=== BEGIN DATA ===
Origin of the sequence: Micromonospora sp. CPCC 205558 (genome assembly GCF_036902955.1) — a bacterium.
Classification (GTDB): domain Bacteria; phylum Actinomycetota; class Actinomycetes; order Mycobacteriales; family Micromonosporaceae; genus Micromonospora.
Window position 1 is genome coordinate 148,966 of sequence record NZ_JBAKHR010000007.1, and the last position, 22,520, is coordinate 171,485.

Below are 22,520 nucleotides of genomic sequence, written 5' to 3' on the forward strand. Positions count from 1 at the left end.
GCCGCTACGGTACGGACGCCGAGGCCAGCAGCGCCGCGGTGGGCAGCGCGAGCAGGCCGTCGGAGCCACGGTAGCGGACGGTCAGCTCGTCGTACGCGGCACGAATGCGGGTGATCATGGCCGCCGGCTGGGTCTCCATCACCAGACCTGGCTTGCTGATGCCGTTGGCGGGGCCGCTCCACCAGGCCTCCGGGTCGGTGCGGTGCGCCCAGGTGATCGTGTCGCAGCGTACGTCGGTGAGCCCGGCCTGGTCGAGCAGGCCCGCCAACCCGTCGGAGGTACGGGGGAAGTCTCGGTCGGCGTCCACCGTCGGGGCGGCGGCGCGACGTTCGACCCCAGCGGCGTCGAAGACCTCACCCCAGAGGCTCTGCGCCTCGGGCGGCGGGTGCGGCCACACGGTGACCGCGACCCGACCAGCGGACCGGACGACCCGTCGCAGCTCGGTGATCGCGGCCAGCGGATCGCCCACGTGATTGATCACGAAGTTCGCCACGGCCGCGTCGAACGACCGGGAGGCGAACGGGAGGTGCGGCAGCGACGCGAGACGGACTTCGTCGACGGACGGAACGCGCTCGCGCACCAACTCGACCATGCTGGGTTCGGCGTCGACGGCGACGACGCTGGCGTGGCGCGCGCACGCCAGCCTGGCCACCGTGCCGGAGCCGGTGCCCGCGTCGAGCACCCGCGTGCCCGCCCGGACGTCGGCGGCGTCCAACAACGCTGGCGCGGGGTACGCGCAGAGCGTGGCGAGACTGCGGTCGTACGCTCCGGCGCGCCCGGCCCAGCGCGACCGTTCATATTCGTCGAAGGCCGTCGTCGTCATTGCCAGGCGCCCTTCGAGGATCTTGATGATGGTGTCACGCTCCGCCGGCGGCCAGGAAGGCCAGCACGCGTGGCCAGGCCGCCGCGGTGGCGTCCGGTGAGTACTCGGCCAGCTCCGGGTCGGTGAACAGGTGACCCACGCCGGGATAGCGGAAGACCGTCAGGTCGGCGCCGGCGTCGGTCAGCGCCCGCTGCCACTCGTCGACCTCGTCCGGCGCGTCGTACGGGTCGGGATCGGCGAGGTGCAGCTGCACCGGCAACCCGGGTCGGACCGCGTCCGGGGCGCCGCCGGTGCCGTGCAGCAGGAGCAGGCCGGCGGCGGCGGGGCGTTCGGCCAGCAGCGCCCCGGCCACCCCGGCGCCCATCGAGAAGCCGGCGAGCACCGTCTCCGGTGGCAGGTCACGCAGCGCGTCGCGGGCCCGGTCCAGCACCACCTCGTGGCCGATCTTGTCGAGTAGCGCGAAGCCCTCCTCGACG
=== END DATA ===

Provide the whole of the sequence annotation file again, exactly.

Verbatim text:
Origin of the sequence: Micromonospora sp. CPCC 205558 (genome assembly GCF_036902955.1) — a bacterium.
Classification (GTDB): domain Bacteria; phylum Actinomycetota; class Actinomycetes; order Mycobacteriales; family Micromonosporaceae; genus Micromonospora.
Window position 1 is genome coordinate 148,966 of sequence record NZ_JBAKHR010000007.1, and the last position, 22,520, is coordinate 171,485.

Below are 22,520 nucleotides of genomic sequence, written 5' to 3' on the forward strand. Positions count from 1 at the left end.
GCCGCTACGGTACGGACGCCGAGGCCAGCAGCGCCGCGGTGGGCAGCGCGAGCAGGCCGTCGGAGCCACGGTAGCGGACGGTCAGCTCGTCGTACGCGGCACGAATGCGGGTGATCATGGCCGCCGGCTGGGTCTCCATCACCAGACCTGGCTTGCTGATGCCGTTGGCGGGGCCGCTCCACCAGGCCTCCGGGTCGGTGCGGTGCGCCCAGGTGATCGTGTCGCAGCGTACGTCGGTGAGCCCGGCCTGGTCGAGCAGGCCCGCCAACCCGTCGGAGGTACGGGGGAAGTCTCGGTCGGCGTCCACCGTCGGGGCGGCGGCGCGACGTTCGACCCCAGCGGCGTCGAAGACCTCACCCCAGAGGCTCTGCGCCTCGGGCGGCGGGTGCGGCCACACGGTGACCGCGACCCGACCAGCGGACCGGACGACCCGTCGCAGCTCGGTGATCGCGGCCAGCGGATCGCCCACGTGATTGATCACGAAGTTCGCCACGGCCGCGTCGAACGACCGGGAGGCGAACGGGAGGTGCGGCAGCGACGCGAGACGGACTTCGTCGACGGACGGAACGCGCTCGCGCACCAACTCGACCATGCTGGGTTCGGCGTCGACGGCGACGACGCTGGCGTGGCGCGCGCACGCCAGCCTGGCCACCGTGCCGGAGCCGGTGCCCGCGTCGAGCACCCGCGTGCCCGCCCGGACGTCGGCGGCGTCCAACAACGCTGGCGCGGGGTACGCGCAGAGCGTGGCGAGACTGCGGTCGTACGCTCCGGCGCGCCCGGCCCAGCGCGACCGTTCATATTCGTCGAAGGCCGTCGTCGTCATTGCCAGGCGCCCTTCGAGGATCTTGATGATGGTGTCACGCTCCGCCGGCGGCCAGGAAGGCCAGCACGCGTGGCCAGGCCGCCGCGGTGGCGTCCGGTGAGTACTCGGCCAGCTCCGGGTCGGTGAACAGGTGACCCACGCCGGGATAGCGGAAGACCGTCAGGTCGGCGCCGGCGTCGGTCAGCGCCCGCTGCCACTCGTCGACCTCGTCCGGCGCGTCGTACGGGTCGGGATCGGCGAGGTGCAGCTGCACCGGCAACCCGGGTCGGACCGCGTCCGGGGCGCCGCCGGTGCCGTGCAGCAGGAGCAGGCCGGCGGCGGCGGGGCGTTCGGCCAGCAGCGCCCCGGCCACCCCGGCGCCCATCGAGAAGCCGGCGAGCACCGTCTCCGGTGGCAGGTCACGCAGCGCGTCGCGGGCCCGGTCCAGCACCACCTCGTGGCCGATCTTGTCGAGTAGCGCGAAGCCCTCCTCGACG